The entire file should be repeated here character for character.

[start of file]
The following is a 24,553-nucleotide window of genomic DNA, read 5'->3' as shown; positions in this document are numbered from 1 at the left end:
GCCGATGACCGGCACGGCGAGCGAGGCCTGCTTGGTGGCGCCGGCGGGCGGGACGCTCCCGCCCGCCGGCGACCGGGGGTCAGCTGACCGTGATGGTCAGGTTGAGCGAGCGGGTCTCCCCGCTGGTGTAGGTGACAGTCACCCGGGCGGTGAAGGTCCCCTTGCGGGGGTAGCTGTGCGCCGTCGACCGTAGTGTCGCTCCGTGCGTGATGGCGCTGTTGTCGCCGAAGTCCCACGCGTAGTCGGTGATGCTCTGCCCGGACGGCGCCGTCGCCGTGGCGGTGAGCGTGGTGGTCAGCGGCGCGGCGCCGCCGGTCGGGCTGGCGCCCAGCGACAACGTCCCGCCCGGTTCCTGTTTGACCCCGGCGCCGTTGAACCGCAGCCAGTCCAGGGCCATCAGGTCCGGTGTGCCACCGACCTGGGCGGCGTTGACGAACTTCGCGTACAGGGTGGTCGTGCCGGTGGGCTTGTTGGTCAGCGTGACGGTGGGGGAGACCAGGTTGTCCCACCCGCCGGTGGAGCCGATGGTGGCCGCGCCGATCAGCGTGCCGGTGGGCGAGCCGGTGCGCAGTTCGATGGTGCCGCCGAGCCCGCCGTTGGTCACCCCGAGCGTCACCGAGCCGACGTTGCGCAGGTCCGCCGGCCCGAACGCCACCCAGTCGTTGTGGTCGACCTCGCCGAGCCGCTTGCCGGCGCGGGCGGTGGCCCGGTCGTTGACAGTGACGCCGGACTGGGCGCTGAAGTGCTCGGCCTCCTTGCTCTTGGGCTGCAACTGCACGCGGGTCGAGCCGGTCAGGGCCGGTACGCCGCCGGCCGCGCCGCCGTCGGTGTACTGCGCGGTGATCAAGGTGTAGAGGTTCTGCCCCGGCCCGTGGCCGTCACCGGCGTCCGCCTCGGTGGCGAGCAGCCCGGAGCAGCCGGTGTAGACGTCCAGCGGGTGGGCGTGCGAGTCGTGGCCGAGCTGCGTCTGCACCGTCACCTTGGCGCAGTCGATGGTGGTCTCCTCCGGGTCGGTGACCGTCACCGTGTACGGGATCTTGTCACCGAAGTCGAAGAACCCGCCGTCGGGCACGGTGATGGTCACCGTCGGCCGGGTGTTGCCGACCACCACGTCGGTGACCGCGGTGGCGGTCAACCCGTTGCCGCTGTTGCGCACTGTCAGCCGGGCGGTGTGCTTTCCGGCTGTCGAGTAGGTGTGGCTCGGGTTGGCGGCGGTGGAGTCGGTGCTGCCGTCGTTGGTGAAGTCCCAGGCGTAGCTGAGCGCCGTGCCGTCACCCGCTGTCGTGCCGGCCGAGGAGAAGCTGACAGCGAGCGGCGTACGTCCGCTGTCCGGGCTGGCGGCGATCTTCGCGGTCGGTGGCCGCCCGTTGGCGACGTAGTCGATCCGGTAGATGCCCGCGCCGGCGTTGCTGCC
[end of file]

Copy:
The following is a 24,553-nucleotide window of genomic DNA, read 5'->3' as shown; positions in this document are numbered from 1 at the left end:
GCCGATGACCGGCACGGCGAGCGAGGCCTGCTTGGTGGCGCCGGCGGGCGGGACGCTCCCGCCCGCCGGCGACCGGGGGTCAGCTGACCGTGATGGTCAGGTTGAGCGAGCGGGTCTCCCCGCTGGTGTAGGTGACAGTCACCCGGGCGGTGAAGGTCCCCTTGCGGGGGTAGCTGTGCGCCGTCGACCGTAGTGTCGCTCCGTGCGTGATGGCGCTGTTGTCGCCGAAGTCCCACGCGTAGTCGGTGATGCTCTGCCCGGACGGCGCCGTCGCCGTGGCGGTGAGCGTGGTGGTCAGCGGCGCGGCGCCGCCGGTCGGGCTGGCGCCCAGCGACAACGTCCCGCCCGGTTCCTGTTTGACCCCGGCGCCGTTGAACCGCAGCCAGTCCAGGGCCATCAGGTCCGGTGTGCCACCGACCTGGGCGGCGTTGACGAACTTCGCGTACAGGGTGGTCGTGCCGGTGGGCTTGTTGGTCAGCGTGACGGTGGGGGAGACCAGGTTGTCCCACCCGCCGGTGGAGCCGATGGTGGCCGCGCCGATCAGCGTGCCGGTGGGCGAGCCGGTGCGCAGTTCGATGGTGCCGCCGAGCCCGCCGTTGGTCACCCCGAGCGTCACCGAGCCGACGTTGCGCAGGTCCGCCGGCCCGAACGCCACCCAGTCGTTGTGGTCGACCTCGCCGAGCCGCTTGCCGGCGCGGGCGGTGGCCCGGTCGTTGACAGTGACGCCGGACTGGGCGCTGAAGTGCTCGGCCTCCTTGCTCTTGGGCTGCAACTGCACGCGGGTCGAGCCGGTCAGGGCCGGTACGCCGCCGGCCGCGCCGCCGTCGGTGTACTGCGCGGTGATCAAGGTGTAGAGGTTCTGCCCCGGCCCGTGGCCGTCACCGGCGTCCGCCTCGGTGGCGAGCAGCCCGGAGCAGCCGGTGTAGACGTCCAGCGGGTGGGCGTGCGAGTCGTGGCCGAGCTGCGTCTGCACCGTCACCTTGGCGCAGTCGATGGTGGTCTCCTCCGGGTCGGTGACCGTCACCGTGTACGGGATCTTGTCACCGAAGTCGAAGAACCCGCCGTCGGGCACGGTGATGGTCACCGTCGGCCGGGTGTTGCCGACCACCACGTCGGTGACCGCGGTGGCGGTCAACCCGTTGCCGCTGTTGCGCACTGTCAGCCGGGCGGTGTGCTTTCCGGCTGTCGAGTAGGTGTGGCTCGGGTTGGCGGCGGTGGAGTCGGTGCTGCCGTCGTTGGTGAAGTCCCAGGCGTAGCTGAGCGCCGTGCCGTCACCCGCTGTCGTGCCGGCCGAGGAGAAGCTGACAGCGAGCGGCGTACGTCCGCTGTCCGGGCTGGCGGCGATCTTCGCGGTCGGTGGCCGCCCGTTGGCGACGTAGTCGATCCGGTAGATGCCCGCGCCGGCGTTGCTGCC